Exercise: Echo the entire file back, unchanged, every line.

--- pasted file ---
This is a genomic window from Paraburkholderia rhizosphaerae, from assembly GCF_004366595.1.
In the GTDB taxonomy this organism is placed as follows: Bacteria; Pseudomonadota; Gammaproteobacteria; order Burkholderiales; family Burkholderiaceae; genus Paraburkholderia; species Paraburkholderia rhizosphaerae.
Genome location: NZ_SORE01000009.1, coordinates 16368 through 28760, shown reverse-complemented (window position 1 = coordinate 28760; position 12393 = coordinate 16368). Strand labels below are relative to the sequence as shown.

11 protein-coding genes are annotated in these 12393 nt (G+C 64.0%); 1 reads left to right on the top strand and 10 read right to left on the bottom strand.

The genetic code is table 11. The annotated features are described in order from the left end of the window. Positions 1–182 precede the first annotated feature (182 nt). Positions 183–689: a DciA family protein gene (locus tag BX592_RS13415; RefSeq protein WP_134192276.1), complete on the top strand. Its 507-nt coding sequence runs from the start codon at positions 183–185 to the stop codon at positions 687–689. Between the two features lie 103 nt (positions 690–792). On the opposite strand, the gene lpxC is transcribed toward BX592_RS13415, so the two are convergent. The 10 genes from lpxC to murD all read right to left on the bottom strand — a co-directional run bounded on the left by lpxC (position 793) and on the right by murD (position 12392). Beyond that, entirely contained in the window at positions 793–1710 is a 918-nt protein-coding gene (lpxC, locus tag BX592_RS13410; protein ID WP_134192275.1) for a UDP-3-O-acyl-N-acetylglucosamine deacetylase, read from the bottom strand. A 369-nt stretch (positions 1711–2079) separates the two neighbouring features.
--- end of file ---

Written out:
This is a genomic window from Paraburkholderia rhizosphaerae, from assembly GCF_004366595.1.
In the GTDB taxonomy this organism is placed as follows: Bacteria; Pseudomonadota; Gammaproteobacteria; order Burkholderiales; family Burkholderiaceae; genus Paraburkholderia; species Paraburkholderia rhizosphaerae.
Genome location: NZ_SORE01000009.1, coordinates 16368 through 28760, shown reverse-complemented (window position 1 = coordinate 28760; position 12393 = coordinate 16368). Strand labels below are relative to the sequence as shown.

11 protein-coding genes are annotated in these 12393 nt (G+C 64.0%); 1 reads left to right on the top strand and 10 read right to left on the bottom strand.

The genetic code is table 11. The annotated features are described in order from the left end of the window. Positions 1–182 precede the first annotated feature (182 nt). Positions 183–689: a DciA family protein gene (locus tag BX592_RS13415; RefSeq protein WP_134192276.1), complete on the top strand. Its 507-nt coding sequence runs from the start codon at positions 183–185 to the stop codon at positions 687–689. Between the two features lie 103 nt (positions 690–792). On the opposite strand, the gene lpxC is transcribed toward BX592_RS13415, so the two are convergent. The 10 genes from lpxC to murD all read right to left on the bottom strand — a co-directional run bounded on the left by lpxC (position 793) and on the right by murD (position 12392). Beyond that, entirely contained in the window at positions 793–1710 is a 918-nt protein-coding gene (lpxC, locus tag BX592_RS13410; protein ID WP_134192275.1) for a UDP-3-O-acyl-N-acetylglucosamine deacetylase, read from the bottom strand. A 369-nt stretch (positions 1711–2079) separates the two neighbouring features.